The complaint states 10 causes of action. The first eight causes of action allege, in order, that section 68130.5 violates the following legal provisions: (1) section 1623; (2) section 1621; (3) 42 U.S.C. section 1983; (4) the equal protection clause of the United States Constitution; (5) the privileges and immunities clause of the Fourteenth Amendment to the United States Constitution; (6) "field preemption"; (7) the equal protection clause of the California Constitution; and (8) the Unruh Civil Rights Act (Civ. Code, § 51 et seq.). The ninth and 10th causes of action are for injunctive relief and declaratory relief, respectively. Plaintiffs seek a determination that section 68130.5 is invalid on each alleged ground, reimbursement of nonresident tuition fees, damages, and attorney fees.

The defendants demurred to the complaint. The trial court sustained the demurrer without leave to amend and dismissed the action. Plaintiffs appealed.

The Court of Appeal reversed the judgment. It held that plaintiffs had forfeited the claim that they have a private right of action to enforce section 1621 or section 1623 by failing to address the matter in their opening brief, and that they failed to show reversible error in the trial court's denial of certain judicial notice requests. It rejected plaintiffs' arguments that section 68130.5 conflicted with other California statutory provisions, and that it violated the due process clauses of the California and United States Constitutions, the Unruh Civil Rights Act, and article I, section 31 of the California Constitution. But the Court of Appeal also held that section 68130.5 is expressly preempted by both sections 1621 and 1623, that section 68130.5 is also impliedly preempted, that plaintiffs should be allowed leave to amend the complaint regarding their equal protection claim, and that the complaint stated a viable claim that section 68130.5 violates the privileges and immunities clause of the Fourteenth Amendment to the United States Constitution.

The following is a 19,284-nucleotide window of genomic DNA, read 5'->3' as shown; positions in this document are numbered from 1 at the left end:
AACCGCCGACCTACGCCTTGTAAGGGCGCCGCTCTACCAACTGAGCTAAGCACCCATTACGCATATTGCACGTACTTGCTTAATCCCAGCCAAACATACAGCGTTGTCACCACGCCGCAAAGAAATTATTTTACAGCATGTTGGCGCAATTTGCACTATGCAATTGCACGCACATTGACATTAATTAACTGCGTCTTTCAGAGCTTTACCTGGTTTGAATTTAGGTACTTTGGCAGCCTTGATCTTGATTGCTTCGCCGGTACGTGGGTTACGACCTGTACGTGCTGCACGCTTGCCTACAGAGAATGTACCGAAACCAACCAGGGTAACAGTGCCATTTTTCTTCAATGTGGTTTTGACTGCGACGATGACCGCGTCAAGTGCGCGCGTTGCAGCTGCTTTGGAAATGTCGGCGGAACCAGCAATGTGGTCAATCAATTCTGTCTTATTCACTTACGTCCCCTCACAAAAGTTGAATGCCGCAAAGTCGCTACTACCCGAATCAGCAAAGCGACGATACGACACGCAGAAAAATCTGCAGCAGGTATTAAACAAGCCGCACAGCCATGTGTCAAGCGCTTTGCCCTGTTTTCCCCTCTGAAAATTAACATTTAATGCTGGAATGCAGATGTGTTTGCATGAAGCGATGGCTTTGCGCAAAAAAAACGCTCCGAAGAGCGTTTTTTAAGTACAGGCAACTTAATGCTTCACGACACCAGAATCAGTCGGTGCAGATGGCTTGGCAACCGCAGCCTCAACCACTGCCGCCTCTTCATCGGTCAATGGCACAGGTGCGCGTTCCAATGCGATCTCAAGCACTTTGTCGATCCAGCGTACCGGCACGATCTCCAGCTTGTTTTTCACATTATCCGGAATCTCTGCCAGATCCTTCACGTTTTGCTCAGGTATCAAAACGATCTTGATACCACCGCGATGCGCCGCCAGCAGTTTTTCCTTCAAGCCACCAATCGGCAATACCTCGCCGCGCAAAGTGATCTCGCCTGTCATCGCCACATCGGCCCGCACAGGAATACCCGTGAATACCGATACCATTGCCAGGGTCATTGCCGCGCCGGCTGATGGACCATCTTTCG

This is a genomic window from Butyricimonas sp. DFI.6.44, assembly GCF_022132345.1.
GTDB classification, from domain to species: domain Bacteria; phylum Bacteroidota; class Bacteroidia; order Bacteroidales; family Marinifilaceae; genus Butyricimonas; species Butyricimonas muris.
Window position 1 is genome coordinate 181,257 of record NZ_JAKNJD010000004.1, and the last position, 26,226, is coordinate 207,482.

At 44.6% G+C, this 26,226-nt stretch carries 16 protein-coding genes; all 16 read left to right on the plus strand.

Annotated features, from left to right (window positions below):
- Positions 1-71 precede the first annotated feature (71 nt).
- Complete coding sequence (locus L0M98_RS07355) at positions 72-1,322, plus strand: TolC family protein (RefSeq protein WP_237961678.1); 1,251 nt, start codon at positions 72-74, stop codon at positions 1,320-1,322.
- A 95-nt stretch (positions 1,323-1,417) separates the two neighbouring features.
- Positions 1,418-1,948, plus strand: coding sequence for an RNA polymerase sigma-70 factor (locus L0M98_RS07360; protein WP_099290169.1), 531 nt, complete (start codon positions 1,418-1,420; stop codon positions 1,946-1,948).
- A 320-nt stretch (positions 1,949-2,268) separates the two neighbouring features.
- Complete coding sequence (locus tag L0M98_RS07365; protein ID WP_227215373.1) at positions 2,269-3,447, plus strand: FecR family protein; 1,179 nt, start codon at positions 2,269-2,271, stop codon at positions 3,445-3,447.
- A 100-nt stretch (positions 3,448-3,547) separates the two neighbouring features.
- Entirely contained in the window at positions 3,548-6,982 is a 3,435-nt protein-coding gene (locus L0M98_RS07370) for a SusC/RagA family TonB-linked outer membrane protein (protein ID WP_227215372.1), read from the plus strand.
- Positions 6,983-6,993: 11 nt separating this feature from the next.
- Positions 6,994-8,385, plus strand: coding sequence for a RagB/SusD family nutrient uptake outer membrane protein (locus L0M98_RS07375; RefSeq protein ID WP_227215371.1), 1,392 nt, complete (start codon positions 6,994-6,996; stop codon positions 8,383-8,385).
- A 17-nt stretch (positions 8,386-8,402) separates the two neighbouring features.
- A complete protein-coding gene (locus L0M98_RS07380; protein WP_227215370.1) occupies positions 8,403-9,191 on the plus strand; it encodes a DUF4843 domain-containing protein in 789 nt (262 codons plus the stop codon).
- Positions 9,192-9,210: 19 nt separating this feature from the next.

Plaintiffs, the Regents, and the California Community Colleges all petitioned for review. We denied the plaintiffs' petition and granted the Regents' and the California Community Colleges' petitions. The Regents' petition presents the issues of whether section 1621 or section 1623 preempts section 68130.5, and whether section 68130.5 violates the privileges and immunities clause of the Fourteenth Amendment to the United States Constitution. The California Community Colleges' petition presents the issue of whether "federal immigration laws preempt California's policy of granting in-state tuition to nonresident high school graduates."

II. Discussion

A. Introduction

"Each student shall be classified as a resident or nonresident at the University of California, the California State University, or the California Maritime Academy or at a California community college." (Ed. Code, § 68040.) "A student classified as a nonresident shall be required, except as otherwise provided in this part, to pay, in addition to other fees required by the institution, nonresident tuition." (Ed. Code, § 68050.) Thus, nonresidents must generally pay nonresident tuition at public universities and colleges in California. The issue of this case revolves around when, if ever, California may exempt aliens not lawfully present in this country from having to pay nonresident tuition.

In 2001, effective January 1, 2002, the Legislature added section 68130.5 to the Education Code. (Stats. 2001, ch. 814, § 2.) It provides:

"Notwithstanding any other provision of law:

"(a) A student, other than a nonimmigrant alien within the meaning of paragraph (15) of subsection (a) of Section 1101 of Title 8 of the United States Code, who meets all of the following requirements shall be exempt from paying nonresident tuition at the California State University and the California Community Colleges:

"(1) High school attendance in California for three or more years.

"(2) Graduation from a California high school or attainment of the equivalent thereof.

"(3) Registration as an entering student at, or current enrollment at, an accredited institution of higher education in California not earlier than the fall semester or quarter of the 2001-02 academic year.

"(4) In the case of a person without lawful immigration status, the filing of an affidavit with the institution of higher education stating that the student has filed an application to legalize his or her immigration status, or will file an application as soon as he or she is eligible to do so.

"(b) A student exempt from nonresident tuition under this section may be reported by a community college district as a full-time ...